"We had 6 inches of rain over the last 10 days, so no planting for us yet," said Adam Casner, a row-crop farmer in the Missouri River bottoms in Carrollton, Missouri. "Corn acres will be the same or slightly higher than last year. Trying to get back in 50/50 rotation, and also, we usually go against the trend. With all the talk about soybean acres, we will plant more corn."

Jeff Nail from Orrick, Missouri, in Ray County, farms right along the Missouri River. He told me that they have not started planting yet due to recent rains. "We normally start the last week of March," said Nail. "We will put out 2,000 acres of corn, and that is 300 acres more than we normally plant. I'm kind of concerned with the amount of snow pack above South Dakota. It's trending the same as 2011 when we had a flood. Hopefully, it melts slowly."

On Monday, April 3, Missouri's NASS reported that rain throughout the region delayed planting of corn, and there were only 1.1 days suitable for fieldwork for the week ending April 2.

Noah Hultgren, past president of the Minnesota Corn Growers, who farms in Kandiyohi County, near Willmar, Minnesota, had this to report: "No corn has started in my area yet, but I believe there will be some planters rolling early part of the week. Tuesday, April 11, is the insurance date in my area. Field conditions are still a little wet and cold, but a few more warm days and the planters will be going. We plan on planting around 2,000 acres of corn, which is similar to last year."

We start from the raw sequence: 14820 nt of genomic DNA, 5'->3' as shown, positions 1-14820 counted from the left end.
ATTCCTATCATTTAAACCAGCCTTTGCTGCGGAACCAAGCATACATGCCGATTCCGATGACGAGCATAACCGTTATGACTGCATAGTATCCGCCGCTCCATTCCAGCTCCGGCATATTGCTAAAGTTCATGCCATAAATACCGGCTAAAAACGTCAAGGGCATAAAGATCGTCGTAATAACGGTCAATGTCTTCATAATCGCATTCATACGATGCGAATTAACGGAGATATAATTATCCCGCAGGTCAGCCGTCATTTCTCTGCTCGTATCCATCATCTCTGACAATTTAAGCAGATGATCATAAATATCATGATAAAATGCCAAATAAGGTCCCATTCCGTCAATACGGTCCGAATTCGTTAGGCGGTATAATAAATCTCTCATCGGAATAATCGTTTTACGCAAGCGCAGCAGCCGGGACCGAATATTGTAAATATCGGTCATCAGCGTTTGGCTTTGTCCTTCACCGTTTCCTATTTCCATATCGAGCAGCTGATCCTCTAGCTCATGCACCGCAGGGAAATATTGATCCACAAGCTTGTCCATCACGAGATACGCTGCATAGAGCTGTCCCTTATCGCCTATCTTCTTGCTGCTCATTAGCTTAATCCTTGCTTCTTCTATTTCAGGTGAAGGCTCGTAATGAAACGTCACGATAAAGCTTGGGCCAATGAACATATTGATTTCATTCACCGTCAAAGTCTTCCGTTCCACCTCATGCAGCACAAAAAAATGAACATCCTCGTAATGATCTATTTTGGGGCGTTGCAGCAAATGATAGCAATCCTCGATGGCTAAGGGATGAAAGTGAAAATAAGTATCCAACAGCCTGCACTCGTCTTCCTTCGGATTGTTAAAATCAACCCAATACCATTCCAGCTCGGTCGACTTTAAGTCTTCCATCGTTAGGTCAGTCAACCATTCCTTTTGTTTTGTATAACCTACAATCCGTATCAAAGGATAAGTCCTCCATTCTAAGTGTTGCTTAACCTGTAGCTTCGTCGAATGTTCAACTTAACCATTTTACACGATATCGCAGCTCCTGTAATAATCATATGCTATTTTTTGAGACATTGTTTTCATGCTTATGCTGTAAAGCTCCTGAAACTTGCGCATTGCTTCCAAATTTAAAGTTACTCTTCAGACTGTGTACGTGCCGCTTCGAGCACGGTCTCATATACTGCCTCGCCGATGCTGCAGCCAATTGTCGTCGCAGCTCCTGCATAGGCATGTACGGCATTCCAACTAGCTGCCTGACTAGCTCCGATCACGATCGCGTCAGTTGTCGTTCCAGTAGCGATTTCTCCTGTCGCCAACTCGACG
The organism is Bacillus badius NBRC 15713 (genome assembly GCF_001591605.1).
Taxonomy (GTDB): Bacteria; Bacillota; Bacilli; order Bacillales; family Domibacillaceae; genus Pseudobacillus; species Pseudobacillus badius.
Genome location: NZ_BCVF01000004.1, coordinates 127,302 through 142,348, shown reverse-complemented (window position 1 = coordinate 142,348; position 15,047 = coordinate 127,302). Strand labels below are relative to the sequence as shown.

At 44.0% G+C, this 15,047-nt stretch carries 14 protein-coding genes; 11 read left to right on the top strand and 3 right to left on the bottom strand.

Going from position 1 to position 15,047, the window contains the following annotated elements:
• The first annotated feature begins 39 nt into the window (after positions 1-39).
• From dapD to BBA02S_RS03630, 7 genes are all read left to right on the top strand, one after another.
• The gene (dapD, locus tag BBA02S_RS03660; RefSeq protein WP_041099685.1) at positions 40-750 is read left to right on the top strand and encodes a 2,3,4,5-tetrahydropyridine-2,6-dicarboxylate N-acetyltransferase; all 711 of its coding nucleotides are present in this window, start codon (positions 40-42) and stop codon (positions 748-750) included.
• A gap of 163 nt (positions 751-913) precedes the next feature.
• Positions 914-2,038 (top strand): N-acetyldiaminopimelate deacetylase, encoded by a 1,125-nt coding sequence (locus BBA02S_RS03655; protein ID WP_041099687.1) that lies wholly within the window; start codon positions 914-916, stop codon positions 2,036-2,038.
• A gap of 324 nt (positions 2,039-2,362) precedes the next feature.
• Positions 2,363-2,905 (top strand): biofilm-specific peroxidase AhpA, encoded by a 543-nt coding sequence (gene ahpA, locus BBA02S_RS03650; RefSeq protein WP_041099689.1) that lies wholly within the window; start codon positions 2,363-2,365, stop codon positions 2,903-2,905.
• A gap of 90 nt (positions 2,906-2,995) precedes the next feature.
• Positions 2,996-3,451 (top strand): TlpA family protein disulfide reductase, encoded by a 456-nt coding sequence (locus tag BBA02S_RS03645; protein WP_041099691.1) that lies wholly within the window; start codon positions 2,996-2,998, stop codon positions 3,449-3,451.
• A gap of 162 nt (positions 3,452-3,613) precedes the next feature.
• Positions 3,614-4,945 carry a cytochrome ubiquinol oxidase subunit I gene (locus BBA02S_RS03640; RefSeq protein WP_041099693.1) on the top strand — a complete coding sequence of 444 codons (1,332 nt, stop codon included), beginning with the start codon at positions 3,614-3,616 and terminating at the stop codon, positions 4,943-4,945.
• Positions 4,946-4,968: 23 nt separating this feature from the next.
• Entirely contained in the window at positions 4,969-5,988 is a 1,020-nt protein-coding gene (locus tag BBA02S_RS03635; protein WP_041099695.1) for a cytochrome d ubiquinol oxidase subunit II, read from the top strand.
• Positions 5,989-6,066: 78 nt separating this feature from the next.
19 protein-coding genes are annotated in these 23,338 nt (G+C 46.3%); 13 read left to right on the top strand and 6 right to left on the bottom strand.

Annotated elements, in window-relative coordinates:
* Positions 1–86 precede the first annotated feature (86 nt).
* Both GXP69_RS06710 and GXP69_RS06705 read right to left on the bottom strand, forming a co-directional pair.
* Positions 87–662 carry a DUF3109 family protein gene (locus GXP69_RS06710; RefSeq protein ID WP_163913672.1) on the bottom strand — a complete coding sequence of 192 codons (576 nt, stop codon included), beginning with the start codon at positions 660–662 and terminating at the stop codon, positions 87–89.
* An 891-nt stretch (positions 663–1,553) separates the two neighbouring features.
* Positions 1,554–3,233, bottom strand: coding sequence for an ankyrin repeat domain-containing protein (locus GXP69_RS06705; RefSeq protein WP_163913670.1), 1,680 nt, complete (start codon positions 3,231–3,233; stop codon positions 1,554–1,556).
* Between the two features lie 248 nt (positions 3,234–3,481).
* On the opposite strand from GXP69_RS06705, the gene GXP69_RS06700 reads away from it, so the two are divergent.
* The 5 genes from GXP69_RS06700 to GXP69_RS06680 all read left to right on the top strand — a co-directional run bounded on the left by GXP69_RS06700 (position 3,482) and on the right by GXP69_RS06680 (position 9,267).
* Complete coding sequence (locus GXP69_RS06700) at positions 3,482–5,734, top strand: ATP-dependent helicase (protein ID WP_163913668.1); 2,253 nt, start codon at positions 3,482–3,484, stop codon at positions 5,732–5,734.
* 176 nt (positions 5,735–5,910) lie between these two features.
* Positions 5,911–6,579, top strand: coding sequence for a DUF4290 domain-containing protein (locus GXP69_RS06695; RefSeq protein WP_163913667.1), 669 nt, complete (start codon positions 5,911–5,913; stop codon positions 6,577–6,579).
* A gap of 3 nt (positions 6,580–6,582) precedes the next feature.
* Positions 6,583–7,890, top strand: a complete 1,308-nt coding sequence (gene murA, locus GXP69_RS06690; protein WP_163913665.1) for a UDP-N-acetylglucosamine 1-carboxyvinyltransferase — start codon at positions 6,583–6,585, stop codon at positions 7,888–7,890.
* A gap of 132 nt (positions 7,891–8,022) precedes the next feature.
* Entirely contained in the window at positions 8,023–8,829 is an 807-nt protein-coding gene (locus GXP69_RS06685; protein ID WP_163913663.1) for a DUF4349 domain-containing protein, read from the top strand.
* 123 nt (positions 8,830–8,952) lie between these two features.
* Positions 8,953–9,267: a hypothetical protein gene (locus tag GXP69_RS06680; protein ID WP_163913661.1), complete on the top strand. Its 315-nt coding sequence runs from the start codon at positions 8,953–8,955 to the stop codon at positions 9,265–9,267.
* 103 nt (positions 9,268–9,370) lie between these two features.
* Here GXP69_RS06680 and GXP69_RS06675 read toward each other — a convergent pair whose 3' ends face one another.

"I have not started to plant and intend to seed 350 acres of corn, the same as I did last year," said Jerry Demmer, who farms in Freeborn County in Clarks Grove, Minnesota. "Weather permitting, we would like to start the 20th to 25th of April; it is wet, but with a few days of 70 degrees and wind, the field conditions will change fast."

Minnesota's NASS reported that cool, wet field conditions limited field activities to only 1.2 days during the week ending April 2, 2017.

One thing that pretty much governs corn planting besides weather is the plant date set by insurance companies. Most of South Dakota is set at April 10; North Dakota is April 15; Iowa, eastern Wisconsin and southern Minnesota is April 11; northern Wisconsin and northern Minnesota is April 21; and the states south of these areas have already reached their plant date. Top corn-growing states like Illinois have earlier start dates in parts of the state, with southern Illinois' plant date at April 1, central Illinois' April 5 and northern Illinois' April 10.

However, Mother Nature seems intent on putting a damper on some farmers' plans. Bryce Anderson, DTN senior ag meteorologist, said that rain showers are in store for the eastern Midwest on Monday, and periods of rain and snow will occur in the north-central Plains and northern Midwest. "This moisture will disrupt fieldwork," Anderson said. "We'll also see more rain and snow in the Northwest, causing further delays in spring field work."